Patients with newly-diagnosed scleritis should undergo clinical and laboratory evaluation for vasculitis, including CBC, CMP, urinalysis, P-ANCA, C-ANCA, ESR, C-reactive protein, and chest x-ray. Systemic infections such as Lyme disease or syphilis must also be ruled out.[24] 

Patients with a high-risk history should be further evaluated for infectious scleritis. Infectious scleritis should be cultured by swab, spatula, or biopsy of the sclera. Specimens should be cultured on blood and chocolate agar, thioglycolate, Sabourad dextrose agar, non-nutrient agar with E.Coli, and brain- heart infusion broth.[6] Additional methods, such as immunohistochemistry and titers, should also be utilized for culture-negative results.[14][22]

Treatment / Management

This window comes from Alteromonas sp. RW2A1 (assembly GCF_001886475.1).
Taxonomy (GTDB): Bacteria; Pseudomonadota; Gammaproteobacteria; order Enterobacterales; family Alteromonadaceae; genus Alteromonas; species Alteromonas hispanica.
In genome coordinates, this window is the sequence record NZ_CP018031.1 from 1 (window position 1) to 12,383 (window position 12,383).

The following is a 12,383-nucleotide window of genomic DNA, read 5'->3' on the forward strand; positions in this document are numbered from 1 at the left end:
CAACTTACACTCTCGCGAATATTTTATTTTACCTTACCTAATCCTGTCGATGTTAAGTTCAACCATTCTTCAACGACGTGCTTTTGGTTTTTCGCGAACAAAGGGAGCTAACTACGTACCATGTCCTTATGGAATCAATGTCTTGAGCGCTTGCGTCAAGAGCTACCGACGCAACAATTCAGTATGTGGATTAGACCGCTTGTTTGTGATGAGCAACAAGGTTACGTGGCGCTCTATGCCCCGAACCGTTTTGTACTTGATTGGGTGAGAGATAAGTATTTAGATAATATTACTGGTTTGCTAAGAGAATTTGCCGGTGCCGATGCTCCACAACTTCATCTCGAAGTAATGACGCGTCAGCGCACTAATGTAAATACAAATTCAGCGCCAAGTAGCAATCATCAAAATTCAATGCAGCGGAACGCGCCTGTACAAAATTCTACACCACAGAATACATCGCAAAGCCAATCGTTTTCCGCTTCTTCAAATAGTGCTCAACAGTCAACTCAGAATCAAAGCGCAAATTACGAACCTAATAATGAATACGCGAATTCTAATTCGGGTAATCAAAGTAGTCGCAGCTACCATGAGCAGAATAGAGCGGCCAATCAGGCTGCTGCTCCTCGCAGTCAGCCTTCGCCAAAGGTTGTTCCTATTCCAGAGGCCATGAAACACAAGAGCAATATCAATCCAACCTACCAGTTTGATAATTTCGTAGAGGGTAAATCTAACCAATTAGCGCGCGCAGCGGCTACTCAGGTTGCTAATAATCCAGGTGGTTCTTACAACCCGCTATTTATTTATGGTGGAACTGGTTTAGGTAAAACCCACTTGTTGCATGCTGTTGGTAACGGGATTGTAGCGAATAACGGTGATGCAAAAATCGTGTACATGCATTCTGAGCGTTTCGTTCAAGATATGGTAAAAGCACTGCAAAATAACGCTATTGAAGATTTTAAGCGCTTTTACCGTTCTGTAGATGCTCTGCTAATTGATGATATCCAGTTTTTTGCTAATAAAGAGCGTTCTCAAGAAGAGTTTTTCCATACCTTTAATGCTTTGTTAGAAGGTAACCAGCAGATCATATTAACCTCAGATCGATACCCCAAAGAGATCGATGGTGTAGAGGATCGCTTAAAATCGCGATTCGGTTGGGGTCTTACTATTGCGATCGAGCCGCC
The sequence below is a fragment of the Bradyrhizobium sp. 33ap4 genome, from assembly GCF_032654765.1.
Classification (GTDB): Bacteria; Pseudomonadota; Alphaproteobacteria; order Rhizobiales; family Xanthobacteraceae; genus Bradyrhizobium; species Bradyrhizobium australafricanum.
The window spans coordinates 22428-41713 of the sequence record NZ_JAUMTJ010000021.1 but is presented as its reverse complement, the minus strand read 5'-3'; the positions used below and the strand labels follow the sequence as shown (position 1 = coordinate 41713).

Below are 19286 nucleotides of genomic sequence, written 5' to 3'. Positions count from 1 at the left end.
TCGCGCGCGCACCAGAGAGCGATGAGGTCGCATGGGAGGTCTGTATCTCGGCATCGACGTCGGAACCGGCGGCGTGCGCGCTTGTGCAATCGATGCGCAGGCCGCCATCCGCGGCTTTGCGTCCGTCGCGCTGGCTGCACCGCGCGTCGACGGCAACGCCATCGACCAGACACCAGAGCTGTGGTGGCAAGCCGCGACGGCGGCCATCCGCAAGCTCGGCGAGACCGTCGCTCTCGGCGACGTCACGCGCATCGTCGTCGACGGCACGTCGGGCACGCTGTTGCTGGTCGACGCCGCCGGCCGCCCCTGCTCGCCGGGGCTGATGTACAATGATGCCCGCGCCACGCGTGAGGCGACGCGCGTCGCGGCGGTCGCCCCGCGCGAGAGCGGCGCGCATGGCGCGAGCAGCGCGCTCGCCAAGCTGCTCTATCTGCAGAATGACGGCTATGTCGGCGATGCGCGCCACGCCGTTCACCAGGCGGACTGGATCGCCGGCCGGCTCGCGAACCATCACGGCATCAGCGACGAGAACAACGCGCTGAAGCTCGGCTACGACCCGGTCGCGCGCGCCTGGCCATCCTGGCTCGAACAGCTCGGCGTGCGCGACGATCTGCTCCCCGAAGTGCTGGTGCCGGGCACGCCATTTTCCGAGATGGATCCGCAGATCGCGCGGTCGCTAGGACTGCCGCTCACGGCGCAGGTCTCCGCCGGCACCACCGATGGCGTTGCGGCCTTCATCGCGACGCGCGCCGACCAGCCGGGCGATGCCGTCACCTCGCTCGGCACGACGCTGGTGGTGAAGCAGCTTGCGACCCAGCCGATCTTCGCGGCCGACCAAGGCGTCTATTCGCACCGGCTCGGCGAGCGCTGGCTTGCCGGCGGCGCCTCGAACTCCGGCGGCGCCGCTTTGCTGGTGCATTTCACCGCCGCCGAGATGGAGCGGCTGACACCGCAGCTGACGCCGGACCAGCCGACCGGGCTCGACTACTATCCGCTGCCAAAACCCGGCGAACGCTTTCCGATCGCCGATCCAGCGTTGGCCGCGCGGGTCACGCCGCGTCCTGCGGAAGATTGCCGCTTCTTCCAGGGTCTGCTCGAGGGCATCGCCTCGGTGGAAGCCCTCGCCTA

Studies have highlighted the importance of the prevention of infectious scleritis.[6] Measures like adjunctive therapy or avoiding overuse of cautery during surgery might spare episcleral blood flow, allowing for better wound healing.[25] Studies also advise against the bare sclera techniques as these leave the surface vulnerable to infection. Studies also advise against the use of an amniotic membrane over an area of debridement as it affects the penetration of antimicrobial agents, though they advocate the combined use of an amniotic membrane and fascia lata grafts over an area of debridement.[6] Recommendations for infectious scleritis treatment are not well established before a specific antimicrobial diagnosis.[5] Initial treatment with a broad-spectrum antibiotic coverage for Pseudomonas, both topical (gatifloxacin 0.3% and amikacin 2.5%) as well as systemic (gatifloxacin 400mg twice daily), maybe started to address a clinical suspicion of Pseudomonas.[4][13]